You are the first person I know to describe this book as overtly sad. I don’t really like sad novels either, but everything else i’ve heard has been quite positive (including what you’ve said). So although this may have slipped down the list a little bit, I still intend to read it. But maybe when I’m in a sunnier mood.
    tanya recently posted…The Goldfinch by Donna TarttMy Profile

    • One of the story lines was quite sad, but it didn’t get a ton of pages devoted to it and the ending struck me as pretty optimistic. Although I liked it less because of the sad storyline, overall I really loved this book. It was just so well done! I’m glad you’re planning to read it anyway :)
      DoingDewey recently posted…Monuments Men Part II QuestionsMy Profile

  3. Jennifer @ The Relentless Reader

    This book was incredibly sad. And yet…I still adored it. I’m a bit of a glutton for punishment that way though ;)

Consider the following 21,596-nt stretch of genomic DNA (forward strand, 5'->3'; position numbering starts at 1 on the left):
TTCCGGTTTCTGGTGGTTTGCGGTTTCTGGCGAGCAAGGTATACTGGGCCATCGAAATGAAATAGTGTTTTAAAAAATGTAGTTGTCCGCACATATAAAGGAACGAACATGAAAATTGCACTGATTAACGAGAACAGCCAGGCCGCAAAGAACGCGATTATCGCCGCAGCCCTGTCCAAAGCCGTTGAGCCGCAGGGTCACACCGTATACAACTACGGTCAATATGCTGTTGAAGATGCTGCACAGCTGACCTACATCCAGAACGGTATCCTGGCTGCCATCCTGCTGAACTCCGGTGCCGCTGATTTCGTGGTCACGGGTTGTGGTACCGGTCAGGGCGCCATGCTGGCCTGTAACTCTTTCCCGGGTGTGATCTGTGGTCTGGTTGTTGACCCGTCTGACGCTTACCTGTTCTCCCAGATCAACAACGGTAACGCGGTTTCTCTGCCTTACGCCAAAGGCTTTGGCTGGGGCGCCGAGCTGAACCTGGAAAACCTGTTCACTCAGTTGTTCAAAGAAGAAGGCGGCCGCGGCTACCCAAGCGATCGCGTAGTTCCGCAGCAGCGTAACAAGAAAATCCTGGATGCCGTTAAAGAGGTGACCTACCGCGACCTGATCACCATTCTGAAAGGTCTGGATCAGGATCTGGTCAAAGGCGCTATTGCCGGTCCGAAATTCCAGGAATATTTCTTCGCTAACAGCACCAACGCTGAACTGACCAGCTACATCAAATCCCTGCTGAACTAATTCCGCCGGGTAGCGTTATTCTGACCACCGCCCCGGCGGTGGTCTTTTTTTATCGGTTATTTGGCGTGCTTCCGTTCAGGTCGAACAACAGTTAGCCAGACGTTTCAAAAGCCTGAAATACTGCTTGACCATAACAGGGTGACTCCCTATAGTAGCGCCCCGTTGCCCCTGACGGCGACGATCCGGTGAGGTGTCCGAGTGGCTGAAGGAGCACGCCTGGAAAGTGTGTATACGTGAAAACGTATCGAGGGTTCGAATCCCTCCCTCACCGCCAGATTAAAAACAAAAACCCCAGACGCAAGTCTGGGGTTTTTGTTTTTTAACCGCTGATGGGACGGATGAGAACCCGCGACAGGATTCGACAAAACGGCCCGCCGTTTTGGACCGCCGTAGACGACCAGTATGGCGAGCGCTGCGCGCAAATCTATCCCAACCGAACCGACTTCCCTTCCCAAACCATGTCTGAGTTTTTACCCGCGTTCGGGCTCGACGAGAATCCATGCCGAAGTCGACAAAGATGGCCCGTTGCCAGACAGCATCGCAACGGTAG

Wonderful review!
    Jennifer @ The Relentless Reader recently posted…The Scent of Pine by Lara VapnyarMy Profile

  4. Rebecca @ Love at First Book

    Oooooh this one sounds really good! I am going to have to look into finding a copy of it myself. And I’ll check out a couple of the other tour stops, too!
    Rebecca @ Love at First Book recently posted…Spread the Love Linky Party: Co-hosted by Doing DeweyMy Profile

    • I am actually doing a giveaway starting tomorrow and going through Friday, so you might be able to get the book that way or from some other tour hosts who are doing giveaway :)

  5. Charlie